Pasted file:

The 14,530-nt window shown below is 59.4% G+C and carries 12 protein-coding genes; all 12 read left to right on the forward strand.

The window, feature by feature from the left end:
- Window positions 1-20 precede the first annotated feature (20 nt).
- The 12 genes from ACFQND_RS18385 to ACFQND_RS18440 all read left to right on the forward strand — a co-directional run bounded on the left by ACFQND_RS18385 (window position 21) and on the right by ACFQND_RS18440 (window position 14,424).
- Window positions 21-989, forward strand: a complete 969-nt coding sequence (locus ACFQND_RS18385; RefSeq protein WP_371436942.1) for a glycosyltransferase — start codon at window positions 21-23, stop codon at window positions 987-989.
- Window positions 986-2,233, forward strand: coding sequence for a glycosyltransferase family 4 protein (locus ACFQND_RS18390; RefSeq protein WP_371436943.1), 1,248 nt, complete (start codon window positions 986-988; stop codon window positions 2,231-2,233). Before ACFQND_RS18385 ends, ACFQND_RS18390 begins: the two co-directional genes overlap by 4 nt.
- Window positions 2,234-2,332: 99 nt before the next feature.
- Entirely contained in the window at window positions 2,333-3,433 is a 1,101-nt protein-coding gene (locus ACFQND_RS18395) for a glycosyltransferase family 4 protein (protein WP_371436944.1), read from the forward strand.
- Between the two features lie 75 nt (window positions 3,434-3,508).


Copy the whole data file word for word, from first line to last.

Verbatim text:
The 14,530-nt window shown below is 59.4% G+C and carries 12 protein-coding genes; all 12 read left to right on the forward strand.

The window, feature by feature from the left end:
- Window positions 1-20 precede the first annotated feature (20 nt).
- The 12 genes from ACFQND_RS18385 to ACFQND_RS18440 all read left to right on the forward strand — a co-directional run bounded on the left by ACFQND_RS18385 (window position 21) and on the right by ACFQND_RS18440 (window position 14,424).
- Window positions 21-989, forward strand: a complete 969-nt coding sequence (locus ACFQND_RS18385; RefSeq protein WP_371436942.1) for a glycosyltransferase — start codon at window positions 21-23, stop codon at window positions 987-989.
- Window positions 986-2,233, forward strand: coding sequence for a glycosyltransferase family 4 protein (locus ACFQND_RS18390; RefSeq protein WP_371436943.1), 1,248 nt, complete (start codon window positions 986-988; stop codon window positions 2,231-2,233). Before ACFQND_RS18385 ends, ACFQND_RS18390 begins: the two co-directional genes overlap by 4 nt.
- Window positions 2,234-2,332: 99 nt before the next feature.
- Entirely contained in the window at window positions 2,333-3,433 is a 1,101-nt protein-coding gene (locus ACFQND_RS18395) for a glycosyltransferase family 4 protein (protein WP_371436944.1), read from the forward strand.
- Between the two features lie 75 nt (window positions 3,434-3,508).